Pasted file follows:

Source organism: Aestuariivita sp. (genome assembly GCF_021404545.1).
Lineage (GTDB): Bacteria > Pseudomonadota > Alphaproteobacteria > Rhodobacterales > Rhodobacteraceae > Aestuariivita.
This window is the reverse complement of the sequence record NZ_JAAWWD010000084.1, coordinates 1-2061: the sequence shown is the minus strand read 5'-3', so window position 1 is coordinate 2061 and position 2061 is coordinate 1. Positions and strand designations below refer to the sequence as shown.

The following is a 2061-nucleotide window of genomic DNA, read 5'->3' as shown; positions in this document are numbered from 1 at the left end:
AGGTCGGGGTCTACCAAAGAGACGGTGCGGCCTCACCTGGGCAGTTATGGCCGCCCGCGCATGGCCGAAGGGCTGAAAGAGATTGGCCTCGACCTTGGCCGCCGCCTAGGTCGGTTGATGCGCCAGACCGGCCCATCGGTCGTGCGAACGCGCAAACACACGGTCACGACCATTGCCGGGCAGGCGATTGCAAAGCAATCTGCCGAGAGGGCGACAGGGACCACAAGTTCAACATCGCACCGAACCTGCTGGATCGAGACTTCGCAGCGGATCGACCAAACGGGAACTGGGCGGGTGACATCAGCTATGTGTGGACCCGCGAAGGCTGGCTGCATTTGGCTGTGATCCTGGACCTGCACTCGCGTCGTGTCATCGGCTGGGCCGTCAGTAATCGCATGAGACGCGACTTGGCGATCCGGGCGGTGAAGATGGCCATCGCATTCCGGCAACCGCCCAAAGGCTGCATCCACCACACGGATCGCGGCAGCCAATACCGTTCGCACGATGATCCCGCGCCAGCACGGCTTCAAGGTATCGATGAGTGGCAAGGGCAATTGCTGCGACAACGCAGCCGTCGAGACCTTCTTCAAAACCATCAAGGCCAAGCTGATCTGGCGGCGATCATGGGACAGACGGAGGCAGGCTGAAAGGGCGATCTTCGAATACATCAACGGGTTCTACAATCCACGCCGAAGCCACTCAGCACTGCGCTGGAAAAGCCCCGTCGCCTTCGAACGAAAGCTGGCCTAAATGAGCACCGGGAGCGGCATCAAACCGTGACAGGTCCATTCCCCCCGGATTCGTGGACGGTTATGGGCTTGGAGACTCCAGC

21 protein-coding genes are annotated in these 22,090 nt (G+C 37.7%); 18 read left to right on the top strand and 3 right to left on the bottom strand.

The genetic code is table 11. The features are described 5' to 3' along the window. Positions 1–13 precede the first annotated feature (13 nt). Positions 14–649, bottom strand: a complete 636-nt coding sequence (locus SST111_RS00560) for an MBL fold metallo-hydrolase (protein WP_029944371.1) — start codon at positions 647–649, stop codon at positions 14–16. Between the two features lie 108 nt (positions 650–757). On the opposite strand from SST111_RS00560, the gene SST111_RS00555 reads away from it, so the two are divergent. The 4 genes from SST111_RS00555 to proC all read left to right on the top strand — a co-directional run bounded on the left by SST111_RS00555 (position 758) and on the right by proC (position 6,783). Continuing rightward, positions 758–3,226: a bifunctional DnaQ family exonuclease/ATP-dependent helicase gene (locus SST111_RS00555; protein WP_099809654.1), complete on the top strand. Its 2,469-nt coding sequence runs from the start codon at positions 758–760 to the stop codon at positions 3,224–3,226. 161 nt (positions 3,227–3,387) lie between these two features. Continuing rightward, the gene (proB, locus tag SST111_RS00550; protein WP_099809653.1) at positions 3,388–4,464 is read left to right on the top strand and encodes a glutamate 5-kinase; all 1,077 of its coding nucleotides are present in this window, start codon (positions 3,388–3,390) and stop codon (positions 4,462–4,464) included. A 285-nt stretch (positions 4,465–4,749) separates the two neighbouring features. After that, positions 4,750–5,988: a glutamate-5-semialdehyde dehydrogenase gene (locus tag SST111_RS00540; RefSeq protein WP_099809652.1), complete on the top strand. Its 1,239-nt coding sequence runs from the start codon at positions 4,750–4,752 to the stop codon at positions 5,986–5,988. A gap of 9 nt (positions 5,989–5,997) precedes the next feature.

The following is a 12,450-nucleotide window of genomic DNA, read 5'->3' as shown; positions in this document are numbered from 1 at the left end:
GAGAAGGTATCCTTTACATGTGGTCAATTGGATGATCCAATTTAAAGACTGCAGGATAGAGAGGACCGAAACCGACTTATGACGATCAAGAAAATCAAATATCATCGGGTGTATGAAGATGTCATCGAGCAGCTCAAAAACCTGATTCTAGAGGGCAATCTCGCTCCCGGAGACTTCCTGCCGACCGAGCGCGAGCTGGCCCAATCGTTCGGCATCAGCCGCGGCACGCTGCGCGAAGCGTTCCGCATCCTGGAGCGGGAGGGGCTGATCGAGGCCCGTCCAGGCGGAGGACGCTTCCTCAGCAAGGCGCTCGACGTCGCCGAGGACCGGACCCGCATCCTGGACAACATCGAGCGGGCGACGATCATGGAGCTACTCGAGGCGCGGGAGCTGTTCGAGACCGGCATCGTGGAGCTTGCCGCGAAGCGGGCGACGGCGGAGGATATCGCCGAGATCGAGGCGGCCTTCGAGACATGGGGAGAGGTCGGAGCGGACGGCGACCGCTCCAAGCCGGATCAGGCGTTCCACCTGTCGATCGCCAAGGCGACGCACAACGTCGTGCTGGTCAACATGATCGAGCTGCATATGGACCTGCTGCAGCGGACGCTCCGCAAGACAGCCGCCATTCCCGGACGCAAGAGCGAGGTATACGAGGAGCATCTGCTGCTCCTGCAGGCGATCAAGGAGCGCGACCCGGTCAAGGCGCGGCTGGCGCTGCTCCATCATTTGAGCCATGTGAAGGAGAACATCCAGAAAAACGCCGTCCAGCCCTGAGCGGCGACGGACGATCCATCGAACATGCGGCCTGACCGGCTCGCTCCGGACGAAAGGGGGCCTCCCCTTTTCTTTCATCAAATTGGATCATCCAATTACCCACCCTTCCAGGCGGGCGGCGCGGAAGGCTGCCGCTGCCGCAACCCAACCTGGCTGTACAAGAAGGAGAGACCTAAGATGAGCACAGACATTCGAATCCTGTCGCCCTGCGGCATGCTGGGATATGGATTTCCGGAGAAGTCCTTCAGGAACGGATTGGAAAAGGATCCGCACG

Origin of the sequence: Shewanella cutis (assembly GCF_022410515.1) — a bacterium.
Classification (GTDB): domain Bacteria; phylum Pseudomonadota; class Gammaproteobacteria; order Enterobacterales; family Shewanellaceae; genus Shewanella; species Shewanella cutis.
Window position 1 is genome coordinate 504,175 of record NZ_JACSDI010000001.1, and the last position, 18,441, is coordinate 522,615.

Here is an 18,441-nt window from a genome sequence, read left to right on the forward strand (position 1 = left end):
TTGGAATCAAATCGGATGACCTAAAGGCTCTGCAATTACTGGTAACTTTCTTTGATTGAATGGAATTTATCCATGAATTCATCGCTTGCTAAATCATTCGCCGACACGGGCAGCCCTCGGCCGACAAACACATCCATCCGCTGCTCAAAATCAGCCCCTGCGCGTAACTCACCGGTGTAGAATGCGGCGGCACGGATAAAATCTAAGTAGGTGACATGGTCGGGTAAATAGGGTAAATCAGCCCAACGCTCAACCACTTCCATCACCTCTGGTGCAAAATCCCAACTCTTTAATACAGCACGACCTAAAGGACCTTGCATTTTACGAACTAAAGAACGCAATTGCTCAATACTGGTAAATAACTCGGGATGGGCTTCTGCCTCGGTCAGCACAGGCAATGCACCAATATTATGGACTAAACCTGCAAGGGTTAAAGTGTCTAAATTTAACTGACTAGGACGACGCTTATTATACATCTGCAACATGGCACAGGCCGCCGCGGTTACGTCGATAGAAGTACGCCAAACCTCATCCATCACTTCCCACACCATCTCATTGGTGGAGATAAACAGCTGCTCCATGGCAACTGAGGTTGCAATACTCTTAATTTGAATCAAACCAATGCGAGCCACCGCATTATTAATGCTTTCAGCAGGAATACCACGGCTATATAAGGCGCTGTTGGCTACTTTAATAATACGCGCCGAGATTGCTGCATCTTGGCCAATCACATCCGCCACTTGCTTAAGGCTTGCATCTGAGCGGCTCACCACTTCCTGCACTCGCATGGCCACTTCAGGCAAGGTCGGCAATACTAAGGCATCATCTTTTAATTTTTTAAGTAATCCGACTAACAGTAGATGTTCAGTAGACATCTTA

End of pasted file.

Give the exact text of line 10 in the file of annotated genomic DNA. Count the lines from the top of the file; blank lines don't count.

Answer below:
Origin of the sequence: Shewanella cutis (assembly GCF_022410515.1) — a bacterium.